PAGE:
Skating double duty requires plenty of disciplineActive, former skaters describe challenges of competing as singles, teams
Every now and then, after years of training and success, a skater makes the life-changing decision to switch from singles to pairs or dance, or, rarely, from pairs back to singles. Several skaters discussed their decisions and talked about what it's like to make such a big change.
Mary Beth Marley won the novice silver medal at the U.S. championships in 2009 before she took up pairs with former U.S. pairs champion Rockne Brubaker. She had never skated that discipline before her tryout with Brubaker, and she wasn't sure about switching in the beginning.
"At first, I really didn't want to," she said last week. "I had never even held someone's hand on the ice. I was as fresh as you could get with pairs skating!
"I thought, 'Well, I'm a good singles skater, this won't be hard. A pairs spin can't be that hard! All I have to learn is some lifts.' And then I was like, 'Oh my gosh, crossovers are hard!' It's completely and utterly different from singles skating. There was nothing similar to singles for me."
Naomi Nari Nam, now using her married name of Naomi Poor, won the silver medal at the 1999 U.S. championships, and, years later, took up pairs and won the bronze medal with Themi Leftheris in 2007.
Poor had also imagined that pairs would come easily for her; after all, she had been a top singles skater.
"Pairs was a lot harder than I had expected and anticipated," she said. "I woke up sore every morning for about a year straight."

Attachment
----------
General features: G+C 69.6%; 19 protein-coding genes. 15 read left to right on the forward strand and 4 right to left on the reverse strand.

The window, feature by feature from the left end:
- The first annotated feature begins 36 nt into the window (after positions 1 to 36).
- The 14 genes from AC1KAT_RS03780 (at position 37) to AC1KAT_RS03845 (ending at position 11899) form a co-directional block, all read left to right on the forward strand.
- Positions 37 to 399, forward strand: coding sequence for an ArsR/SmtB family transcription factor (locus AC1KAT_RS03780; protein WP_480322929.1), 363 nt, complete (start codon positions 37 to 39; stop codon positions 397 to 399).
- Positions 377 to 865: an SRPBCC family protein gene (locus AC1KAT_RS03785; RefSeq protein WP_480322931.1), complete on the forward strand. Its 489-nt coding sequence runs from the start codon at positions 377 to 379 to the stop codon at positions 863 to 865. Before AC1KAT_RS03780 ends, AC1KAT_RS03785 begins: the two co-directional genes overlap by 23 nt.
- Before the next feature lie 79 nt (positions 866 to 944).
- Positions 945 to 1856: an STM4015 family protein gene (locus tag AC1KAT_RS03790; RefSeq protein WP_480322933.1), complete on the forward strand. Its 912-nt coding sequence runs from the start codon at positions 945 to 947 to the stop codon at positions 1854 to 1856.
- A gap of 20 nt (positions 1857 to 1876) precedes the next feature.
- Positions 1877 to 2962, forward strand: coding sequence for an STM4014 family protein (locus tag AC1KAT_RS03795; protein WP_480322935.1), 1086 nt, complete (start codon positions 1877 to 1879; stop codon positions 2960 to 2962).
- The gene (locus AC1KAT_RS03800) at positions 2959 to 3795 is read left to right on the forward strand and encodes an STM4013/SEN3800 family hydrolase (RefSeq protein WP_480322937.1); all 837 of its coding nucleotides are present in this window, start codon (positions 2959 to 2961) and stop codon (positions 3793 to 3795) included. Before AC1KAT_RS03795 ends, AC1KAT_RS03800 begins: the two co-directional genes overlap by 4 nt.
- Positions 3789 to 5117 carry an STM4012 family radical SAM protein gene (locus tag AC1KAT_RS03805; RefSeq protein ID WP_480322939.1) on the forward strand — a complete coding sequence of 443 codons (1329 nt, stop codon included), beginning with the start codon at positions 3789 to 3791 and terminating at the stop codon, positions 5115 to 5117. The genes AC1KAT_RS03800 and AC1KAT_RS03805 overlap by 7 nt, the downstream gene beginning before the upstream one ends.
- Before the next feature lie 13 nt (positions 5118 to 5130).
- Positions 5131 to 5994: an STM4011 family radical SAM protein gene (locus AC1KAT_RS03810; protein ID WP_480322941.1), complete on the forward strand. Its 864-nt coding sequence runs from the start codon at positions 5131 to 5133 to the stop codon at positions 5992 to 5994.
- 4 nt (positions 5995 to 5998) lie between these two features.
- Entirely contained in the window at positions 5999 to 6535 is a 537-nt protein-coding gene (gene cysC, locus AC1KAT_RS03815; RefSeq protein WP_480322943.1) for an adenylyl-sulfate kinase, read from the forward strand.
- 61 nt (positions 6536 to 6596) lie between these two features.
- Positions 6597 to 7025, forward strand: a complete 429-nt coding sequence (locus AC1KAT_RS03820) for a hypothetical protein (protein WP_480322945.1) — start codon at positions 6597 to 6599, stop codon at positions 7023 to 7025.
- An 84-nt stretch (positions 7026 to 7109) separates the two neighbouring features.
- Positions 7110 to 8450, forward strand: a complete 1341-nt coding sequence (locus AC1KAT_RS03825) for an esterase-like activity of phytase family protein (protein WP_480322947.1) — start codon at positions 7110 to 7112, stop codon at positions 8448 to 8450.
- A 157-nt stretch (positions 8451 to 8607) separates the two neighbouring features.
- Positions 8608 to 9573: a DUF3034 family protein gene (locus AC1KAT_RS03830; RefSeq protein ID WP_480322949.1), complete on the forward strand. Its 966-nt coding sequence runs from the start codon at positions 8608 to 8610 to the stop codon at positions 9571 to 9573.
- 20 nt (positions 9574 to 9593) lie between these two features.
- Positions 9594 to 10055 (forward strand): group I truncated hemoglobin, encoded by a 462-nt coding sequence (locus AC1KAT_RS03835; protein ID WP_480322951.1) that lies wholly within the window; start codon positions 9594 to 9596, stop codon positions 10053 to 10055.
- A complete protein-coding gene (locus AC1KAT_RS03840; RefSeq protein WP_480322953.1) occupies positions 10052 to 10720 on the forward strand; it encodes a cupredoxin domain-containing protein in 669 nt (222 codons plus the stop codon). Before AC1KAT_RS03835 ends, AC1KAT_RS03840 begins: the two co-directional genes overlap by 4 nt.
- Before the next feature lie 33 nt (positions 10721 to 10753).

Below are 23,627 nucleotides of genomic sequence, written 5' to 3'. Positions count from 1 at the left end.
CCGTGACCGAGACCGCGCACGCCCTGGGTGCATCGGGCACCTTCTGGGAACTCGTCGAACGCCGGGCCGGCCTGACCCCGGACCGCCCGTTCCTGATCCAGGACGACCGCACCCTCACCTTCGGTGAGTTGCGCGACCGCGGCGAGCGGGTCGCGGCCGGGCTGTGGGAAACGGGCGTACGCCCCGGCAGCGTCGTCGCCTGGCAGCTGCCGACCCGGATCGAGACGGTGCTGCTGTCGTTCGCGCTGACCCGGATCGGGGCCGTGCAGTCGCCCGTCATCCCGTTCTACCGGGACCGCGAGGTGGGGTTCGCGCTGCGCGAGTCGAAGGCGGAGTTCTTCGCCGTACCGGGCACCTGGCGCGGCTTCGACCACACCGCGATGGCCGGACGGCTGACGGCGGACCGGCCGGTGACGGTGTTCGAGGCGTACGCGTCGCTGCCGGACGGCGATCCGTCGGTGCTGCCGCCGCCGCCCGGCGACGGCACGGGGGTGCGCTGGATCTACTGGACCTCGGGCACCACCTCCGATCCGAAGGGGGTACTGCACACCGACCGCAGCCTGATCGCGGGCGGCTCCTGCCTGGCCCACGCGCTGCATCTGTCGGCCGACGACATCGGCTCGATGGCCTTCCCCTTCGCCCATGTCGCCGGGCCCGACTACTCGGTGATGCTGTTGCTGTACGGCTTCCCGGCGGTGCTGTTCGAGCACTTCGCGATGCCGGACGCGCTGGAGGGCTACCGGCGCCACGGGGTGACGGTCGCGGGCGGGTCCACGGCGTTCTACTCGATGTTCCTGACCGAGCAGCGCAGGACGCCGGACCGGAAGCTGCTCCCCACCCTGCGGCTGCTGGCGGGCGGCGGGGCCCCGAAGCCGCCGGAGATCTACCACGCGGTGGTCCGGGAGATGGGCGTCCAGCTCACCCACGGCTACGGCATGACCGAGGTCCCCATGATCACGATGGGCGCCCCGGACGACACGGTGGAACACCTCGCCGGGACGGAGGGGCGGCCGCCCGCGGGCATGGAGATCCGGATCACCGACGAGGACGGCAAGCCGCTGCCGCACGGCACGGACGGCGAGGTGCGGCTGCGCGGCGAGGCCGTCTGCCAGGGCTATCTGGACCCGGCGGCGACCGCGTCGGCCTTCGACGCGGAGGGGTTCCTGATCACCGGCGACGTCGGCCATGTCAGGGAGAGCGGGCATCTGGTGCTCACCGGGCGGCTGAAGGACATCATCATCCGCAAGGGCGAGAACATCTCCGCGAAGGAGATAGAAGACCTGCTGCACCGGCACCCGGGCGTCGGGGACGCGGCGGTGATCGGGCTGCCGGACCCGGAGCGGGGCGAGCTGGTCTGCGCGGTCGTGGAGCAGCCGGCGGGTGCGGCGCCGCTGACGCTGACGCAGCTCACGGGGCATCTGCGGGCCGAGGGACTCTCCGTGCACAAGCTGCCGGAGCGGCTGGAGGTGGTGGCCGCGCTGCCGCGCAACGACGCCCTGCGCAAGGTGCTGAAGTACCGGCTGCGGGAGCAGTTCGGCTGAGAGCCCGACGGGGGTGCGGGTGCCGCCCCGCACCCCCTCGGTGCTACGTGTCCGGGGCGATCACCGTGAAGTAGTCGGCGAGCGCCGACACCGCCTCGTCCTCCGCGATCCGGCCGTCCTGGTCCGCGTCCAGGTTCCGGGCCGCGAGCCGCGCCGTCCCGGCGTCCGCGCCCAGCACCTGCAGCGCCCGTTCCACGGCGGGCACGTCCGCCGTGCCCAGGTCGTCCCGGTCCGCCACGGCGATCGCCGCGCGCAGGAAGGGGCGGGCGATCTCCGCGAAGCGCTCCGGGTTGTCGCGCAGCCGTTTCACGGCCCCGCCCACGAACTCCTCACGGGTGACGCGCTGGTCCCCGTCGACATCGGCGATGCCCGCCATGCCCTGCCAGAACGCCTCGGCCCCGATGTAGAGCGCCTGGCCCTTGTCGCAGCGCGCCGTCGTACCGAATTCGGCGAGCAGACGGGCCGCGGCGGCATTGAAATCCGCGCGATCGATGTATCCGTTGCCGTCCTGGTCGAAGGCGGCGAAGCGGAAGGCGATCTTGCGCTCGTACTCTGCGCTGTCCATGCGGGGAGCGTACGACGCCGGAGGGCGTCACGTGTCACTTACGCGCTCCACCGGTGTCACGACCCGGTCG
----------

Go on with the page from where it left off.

Tim Koleto recently switched from singles, in which he went to the U.S. championships several times, to ice dance, with partner Yura Min. Injuries had hampered his career, and when he was offered the opportunity to switch to dance, and to compete for Korea, he jumped at it.
"I had three severe injuries in a year and a half," Koleto said. "Dance just looked like a really great option. I already speak Korean, and it was very serendipitous. I loved the environment and the opportunity. I've always loved Korean culture and Korean music, as well."
Like Poor, Koleto expected the transition to be easier than it was.
"I was surprised how much higher the bar is in dance," he admitted. "I was surprised at how much I had to make up with skating skills, using my knees, extending through my toes, posture, head. There are so many tiny little details that I was just touching the surface of in singles."
Even for experienced skaters, learning new skills has plenty of challenges. Pairs skaters have to learn a whole set of new elements. In addition to twizzles, lifts and a host of steps, dancers must learn to skate very close to another person and maintain the "frame," the relationship of the team's upper bodies.
For Marley, the throw triple twist was the hardest element to learn. For Poor, lifts presented the biggest challenge.
"I was able to do all the throws on my own; it was just learning the height and timing," Marley said. "But twist was completely new: twisting sideways, snapping your legs in a new way, holding your arms a different way, getting caught instead of landing. The hardest thing about pairs skating is just skating with another person, tracking and timing. I fell on crossovers at nationals!"
"The hardest thing would have to be lifts," Poor said. "It's not just a guy lifting you; you have to go up there and hold the position. Especially with the international judging system, you have to hit all these positions. You have to move, but you have to be stiff as a board and you have to look good at the same time."
Koleto, who only made the switch a few months ago and has yet to compete as an ice dancer, has been on a steep learning curve.
"I considered myself a good spinner; I got Level 4's," Koleto said. "But spinning with a partner, you have to create an axis between you and create tension around the axis, rather than being the center of the axis yourself. I had to learn how to create space for her and adjust myself so the center of our balance is in a totally different spot.